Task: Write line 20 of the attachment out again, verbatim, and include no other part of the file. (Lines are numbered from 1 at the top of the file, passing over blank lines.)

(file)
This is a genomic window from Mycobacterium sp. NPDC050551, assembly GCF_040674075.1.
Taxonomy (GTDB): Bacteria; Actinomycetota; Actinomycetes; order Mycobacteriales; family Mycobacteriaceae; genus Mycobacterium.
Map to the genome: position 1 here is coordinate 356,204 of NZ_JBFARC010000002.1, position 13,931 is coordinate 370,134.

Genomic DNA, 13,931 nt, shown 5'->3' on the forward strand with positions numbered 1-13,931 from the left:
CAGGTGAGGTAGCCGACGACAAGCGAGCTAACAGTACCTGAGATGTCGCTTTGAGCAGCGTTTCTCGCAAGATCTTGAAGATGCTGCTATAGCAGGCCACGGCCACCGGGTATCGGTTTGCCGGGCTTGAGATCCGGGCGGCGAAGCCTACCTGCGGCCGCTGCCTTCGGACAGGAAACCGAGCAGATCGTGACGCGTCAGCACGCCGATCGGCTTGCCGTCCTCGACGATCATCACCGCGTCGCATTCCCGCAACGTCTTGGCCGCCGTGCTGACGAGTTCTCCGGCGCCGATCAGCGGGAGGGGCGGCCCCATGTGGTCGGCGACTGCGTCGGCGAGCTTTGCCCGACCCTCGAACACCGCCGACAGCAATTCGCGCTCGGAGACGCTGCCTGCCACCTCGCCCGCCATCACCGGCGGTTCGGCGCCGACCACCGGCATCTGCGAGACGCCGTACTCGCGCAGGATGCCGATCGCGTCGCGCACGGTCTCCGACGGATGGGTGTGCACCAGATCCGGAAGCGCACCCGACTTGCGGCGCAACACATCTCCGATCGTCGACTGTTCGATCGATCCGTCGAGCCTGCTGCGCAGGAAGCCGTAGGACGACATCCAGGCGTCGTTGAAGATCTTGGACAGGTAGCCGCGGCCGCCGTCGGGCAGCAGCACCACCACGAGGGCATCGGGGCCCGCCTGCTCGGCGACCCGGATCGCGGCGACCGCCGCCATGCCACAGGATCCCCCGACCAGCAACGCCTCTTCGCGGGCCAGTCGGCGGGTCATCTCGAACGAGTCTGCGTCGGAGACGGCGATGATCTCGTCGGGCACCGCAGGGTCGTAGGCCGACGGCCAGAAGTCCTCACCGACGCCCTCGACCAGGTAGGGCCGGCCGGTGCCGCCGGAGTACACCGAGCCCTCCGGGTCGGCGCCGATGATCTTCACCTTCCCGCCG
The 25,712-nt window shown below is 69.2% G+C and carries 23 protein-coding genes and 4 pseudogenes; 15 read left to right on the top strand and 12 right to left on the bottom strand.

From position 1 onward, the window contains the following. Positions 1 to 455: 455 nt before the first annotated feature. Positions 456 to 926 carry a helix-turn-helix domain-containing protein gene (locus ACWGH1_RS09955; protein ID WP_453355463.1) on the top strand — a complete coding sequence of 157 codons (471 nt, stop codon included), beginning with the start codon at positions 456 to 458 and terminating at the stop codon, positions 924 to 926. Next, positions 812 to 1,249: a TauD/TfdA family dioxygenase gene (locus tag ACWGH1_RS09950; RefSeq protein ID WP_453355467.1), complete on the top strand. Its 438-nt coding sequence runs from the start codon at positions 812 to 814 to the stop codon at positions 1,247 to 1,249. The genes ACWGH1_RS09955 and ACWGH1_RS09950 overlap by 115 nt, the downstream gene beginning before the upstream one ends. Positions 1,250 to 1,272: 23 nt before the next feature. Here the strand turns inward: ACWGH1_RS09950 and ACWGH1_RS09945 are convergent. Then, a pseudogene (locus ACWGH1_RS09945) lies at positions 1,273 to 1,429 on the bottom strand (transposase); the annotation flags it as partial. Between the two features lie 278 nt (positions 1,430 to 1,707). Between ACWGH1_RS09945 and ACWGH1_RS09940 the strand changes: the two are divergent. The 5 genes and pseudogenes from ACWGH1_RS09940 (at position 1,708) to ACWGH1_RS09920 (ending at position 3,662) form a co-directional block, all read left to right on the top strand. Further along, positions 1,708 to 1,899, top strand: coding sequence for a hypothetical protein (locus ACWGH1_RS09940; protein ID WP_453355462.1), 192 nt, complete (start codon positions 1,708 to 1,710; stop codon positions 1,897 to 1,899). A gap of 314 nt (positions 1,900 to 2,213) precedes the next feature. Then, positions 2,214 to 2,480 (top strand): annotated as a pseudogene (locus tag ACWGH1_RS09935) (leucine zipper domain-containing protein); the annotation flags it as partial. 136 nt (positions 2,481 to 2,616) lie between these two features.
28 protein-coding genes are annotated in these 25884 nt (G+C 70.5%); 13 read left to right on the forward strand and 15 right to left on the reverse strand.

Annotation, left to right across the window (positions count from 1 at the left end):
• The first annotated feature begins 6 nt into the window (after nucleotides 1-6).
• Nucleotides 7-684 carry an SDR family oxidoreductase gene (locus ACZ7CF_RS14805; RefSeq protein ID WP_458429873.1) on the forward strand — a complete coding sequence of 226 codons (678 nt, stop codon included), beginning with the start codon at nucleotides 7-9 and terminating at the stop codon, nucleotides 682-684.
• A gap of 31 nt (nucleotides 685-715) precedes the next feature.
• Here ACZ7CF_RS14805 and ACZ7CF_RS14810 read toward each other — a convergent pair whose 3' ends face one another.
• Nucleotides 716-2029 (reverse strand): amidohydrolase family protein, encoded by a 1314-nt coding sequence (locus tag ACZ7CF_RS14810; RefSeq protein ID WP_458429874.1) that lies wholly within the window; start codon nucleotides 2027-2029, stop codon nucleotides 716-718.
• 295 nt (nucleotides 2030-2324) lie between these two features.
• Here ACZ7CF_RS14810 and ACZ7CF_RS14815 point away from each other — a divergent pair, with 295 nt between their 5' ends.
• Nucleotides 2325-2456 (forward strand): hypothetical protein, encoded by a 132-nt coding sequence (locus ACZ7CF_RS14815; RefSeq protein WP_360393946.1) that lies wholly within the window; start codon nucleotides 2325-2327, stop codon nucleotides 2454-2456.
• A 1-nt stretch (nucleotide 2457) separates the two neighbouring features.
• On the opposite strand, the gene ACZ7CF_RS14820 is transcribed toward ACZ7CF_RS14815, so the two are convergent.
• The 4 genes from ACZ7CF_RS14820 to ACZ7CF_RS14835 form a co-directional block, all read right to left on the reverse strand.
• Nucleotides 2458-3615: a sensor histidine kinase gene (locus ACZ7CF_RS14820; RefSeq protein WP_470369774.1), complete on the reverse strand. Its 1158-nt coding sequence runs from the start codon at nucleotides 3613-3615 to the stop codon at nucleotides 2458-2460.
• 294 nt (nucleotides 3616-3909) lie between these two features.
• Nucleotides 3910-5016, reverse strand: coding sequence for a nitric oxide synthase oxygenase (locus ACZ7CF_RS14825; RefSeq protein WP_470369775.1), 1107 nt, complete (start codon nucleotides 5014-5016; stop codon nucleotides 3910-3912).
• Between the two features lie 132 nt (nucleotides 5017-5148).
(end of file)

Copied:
• The 4 genes from ACZ7CF_RS14820 to ACZ7CF_RS14835 form a co-directional block, all read right to left on the reverse strand.